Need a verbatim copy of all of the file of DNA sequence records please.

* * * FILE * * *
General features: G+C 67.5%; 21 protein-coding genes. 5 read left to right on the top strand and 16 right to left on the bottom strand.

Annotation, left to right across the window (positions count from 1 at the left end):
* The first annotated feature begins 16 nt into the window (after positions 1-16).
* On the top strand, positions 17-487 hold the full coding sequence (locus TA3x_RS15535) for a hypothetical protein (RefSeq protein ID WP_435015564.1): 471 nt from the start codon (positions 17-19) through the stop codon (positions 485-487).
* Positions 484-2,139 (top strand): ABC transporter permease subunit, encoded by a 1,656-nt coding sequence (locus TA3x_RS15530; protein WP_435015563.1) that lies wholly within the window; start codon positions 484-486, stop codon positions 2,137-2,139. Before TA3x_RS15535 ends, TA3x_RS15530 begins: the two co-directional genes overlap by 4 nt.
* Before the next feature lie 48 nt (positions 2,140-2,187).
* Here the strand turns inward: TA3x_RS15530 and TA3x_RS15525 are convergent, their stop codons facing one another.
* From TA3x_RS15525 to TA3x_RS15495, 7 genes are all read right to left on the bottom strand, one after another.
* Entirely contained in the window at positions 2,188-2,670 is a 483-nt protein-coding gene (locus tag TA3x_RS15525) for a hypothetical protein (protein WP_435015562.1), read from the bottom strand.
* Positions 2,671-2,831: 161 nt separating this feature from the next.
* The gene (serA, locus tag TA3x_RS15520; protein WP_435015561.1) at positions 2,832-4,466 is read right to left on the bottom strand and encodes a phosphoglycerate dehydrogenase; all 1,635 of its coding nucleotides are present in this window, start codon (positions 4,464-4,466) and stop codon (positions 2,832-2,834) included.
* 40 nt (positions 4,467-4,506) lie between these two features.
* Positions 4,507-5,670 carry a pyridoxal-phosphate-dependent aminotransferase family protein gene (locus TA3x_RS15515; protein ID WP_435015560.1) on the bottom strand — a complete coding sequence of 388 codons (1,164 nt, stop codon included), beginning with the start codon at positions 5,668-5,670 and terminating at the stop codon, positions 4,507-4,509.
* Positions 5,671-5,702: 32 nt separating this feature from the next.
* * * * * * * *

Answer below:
General features: G+C 67.5%; 21 protein-coding genes. 5 read left to right on the top strand and 16 right to left on the bottom strand.

Annotation, left to right across the window (positions count from 1 at the left end):
* The first annotated feature begins 16 nt into the window (after positions 1-16).
* On the top strand, positions 17-487 hold the full coding sequence (locus TA3x_RS15535) for a hypothetical protein (RefSeq protein ID WP_435015564.1): 471 nt from the start codon (positions 17-19) through the stop codon (positions 485-487).
* Positions 484-2,139 (top strand): ABC transporter permease subunit, encoded by a 1,656-nt coding sequence (locus TA3x_RS15530; protein WP_435015563.1) that lies wholly within the window; start codon positions 484-486, stop codon positions 2,137-2,139. Before TA3x_RS15535 ends, TA3x_RS15530 begins: the two co-directional genes overlap by 4 nt.
* Before the next feature lie 48 nt (positions 2,140-2,187).
* Here the strand turns inward: TA3x_RS15530 and TA3x_RS15525 are convergent, their stop codons facing one another.
* From TA3x_RS15525 to TA3x_RS15495, 7 genes are all read right to left on the bottom strand, one after another.
* Entirely contained in the window at positions 2,188-2,670 is a 483-nt protein-coding gene (locus tag TA3x_RS15525) for a hypothetical protein (protein WP_435015562.1), read from the bottom strand.
* Positions 2,671-2,831: 161 nt separating this feature from the next.
* The gene (serA, locus tag TA3x_RS15520; protein WP_435015561.1) at positions 2,832-4,466 is read right to left on the bottom strand and encodes a phosphoglycerate dehydrogenase; all 1,635 of its coding nucleotides are present in this window, start codon (positions 4,464-4,466) and stop codon (positions 2,832-2,834) included.
* 40 nt (positions 4,467-4,506) lie between these two features.
* Positions 4,507-5,670 carry a pyridoxal-phosphate-dependent aminotransferase family protein gene (locus TA3x_RS15515; protein ID WP_435015560.1) on the bottom strand — a complete coding sequence of 388 codons (1,164 nt, stop codon included), beginning with the start codon at positions 5,668-5,670 and terminating at the stop codon, positions 4,507-4,509.
* Positions 5,671-5,702: 32 nt separating this feature from the next.